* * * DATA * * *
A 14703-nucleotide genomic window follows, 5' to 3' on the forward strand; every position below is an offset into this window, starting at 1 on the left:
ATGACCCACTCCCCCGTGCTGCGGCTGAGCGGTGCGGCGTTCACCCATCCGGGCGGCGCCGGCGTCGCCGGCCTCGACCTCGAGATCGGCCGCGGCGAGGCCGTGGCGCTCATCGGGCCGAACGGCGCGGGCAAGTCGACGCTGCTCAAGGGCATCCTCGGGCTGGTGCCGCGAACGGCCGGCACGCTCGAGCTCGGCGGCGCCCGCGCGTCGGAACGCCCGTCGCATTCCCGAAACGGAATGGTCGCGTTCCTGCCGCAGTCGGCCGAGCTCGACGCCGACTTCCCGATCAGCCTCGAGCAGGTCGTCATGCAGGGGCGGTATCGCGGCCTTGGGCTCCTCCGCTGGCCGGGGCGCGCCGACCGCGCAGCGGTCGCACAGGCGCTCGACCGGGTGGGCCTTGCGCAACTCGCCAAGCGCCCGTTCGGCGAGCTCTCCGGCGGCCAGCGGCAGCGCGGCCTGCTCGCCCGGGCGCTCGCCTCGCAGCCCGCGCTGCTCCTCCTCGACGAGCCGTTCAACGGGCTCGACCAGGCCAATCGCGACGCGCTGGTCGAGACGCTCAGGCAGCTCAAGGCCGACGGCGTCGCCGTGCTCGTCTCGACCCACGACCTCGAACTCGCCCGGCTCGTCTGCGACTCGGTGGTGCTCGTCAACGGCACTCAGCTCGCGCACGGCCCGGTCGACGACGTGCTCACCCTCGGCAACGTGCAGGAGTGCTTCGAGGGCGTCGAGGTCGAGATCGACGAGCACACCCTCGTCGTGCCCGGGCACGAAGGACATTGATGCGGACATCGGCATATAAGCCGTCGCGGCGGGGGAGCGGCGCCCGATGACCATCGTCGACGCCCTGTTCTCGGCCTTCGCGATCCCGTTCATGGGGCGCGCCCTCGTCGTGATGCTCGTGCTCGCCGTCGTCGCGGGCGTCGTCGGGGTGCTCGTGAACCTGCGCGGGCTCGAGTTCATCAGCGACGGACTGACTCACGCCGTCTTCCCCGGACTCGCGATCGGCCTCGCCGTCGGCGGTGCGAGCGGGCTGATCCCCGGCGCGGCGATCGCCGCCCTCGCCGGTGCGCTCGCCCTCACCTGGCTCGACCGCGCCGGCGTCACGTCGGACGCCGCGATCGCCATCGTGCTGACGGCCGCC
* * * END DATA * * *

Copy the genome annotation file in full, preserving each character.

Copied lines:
A 14703-nucleotide genomic window follows, 5' to 3' on the forward strand; every position below is an offset into this window, starting at 1 on the left:
ATGACCCACTCCCCCGTGCTGCGGCTGAGCGGTGCGGCGTTCACCCATCCGGGCGGCGCCGGCGTCGCCGGCCTCGACCTCGAGATCGGCCGCGGCGAGGCCGTGGCGCTCATCGGGCCGAACGGCGCGGGCAAGTCGACGCTGCTCAAGGGCATCCTCGGGCTGGTGCCGCGAACGGCCGGCACGCTCGAGCTCGGCGGCGCCCGCGCGTCGGAACGCCCGTCGCATTCCCGAAACGGAATGGTCGCGTTCCTGCCGCAGTCGGCCGAGCTCGACGCCGACTTCCCGATCAGCCTCGAGCAGGTCGTCATGCAGGGGCGGTATCGCGGCCTTGGGCTCCTCCGCTGGCCGGGGCGCGCCGACCGCGCAGCGGTCGCACAGGCGCTCGACCGGGTGGGCCTTGCGCAACTCGCCAAGCGCCCGTTCGGCGAGCTCTCCGGCGGCCAGCGGCAGCGCGGCCTGCTCGCCCGGGCGCTCGCCTCGCAGCCCGCGCTGCTCCTCCTCGACGAGCCGTTCAACGGGCTCGACCAGGCCAATCGCGACGCGCTGGTCGAGACGCTCAGGCAGCTCAAGGCCGACGGCGTCGCCGTGCTCGTCTCGACCCACGACCTCGAACTCGCCCGGCTCGTCTGCGACTCGGTGGTGCTCGTCAACGGCACTCAGCTCGCGCACGGCCCGGTCGACGACGTGCTCACCCTCGGCAACGTGCAGGAGTGCTTCGAGGGCGTCGAGGTCGAGATCGACGAGCACACCCTCGTCGTGCCCGGGCACGAAGGACATTGATGCGGACATCGGCATATAAGCCGTCGCGGCGGGGGAGCGGCGCCCGATGACCATCGTCGACGCCCTGTTCTCGGCCTTCGCGATCCCGTTCATGGGGCGCGCCCTCGTCGTGATGCTCGTGCTCGCCGTCGTCGCGGGCGTCGTCGGGGTGCTCGTGAACCTGCGCGGGCTCGAGTTCATCAGCGACGGACTGACTCACGCCGTCTTCCCCGGACTCGCGATCGGCCTCGCCGTCGGCGGTGCGAGCGGGCTGATCCCCGGCGCGGCGATCGCCGCCCTCGCCGGTGCGCTCGCCCTCACCTGGCTCGACCGCGCCGGCGTCACGTCGGACGCCGCGATCGCCATCGTGCTGACGGCCGCC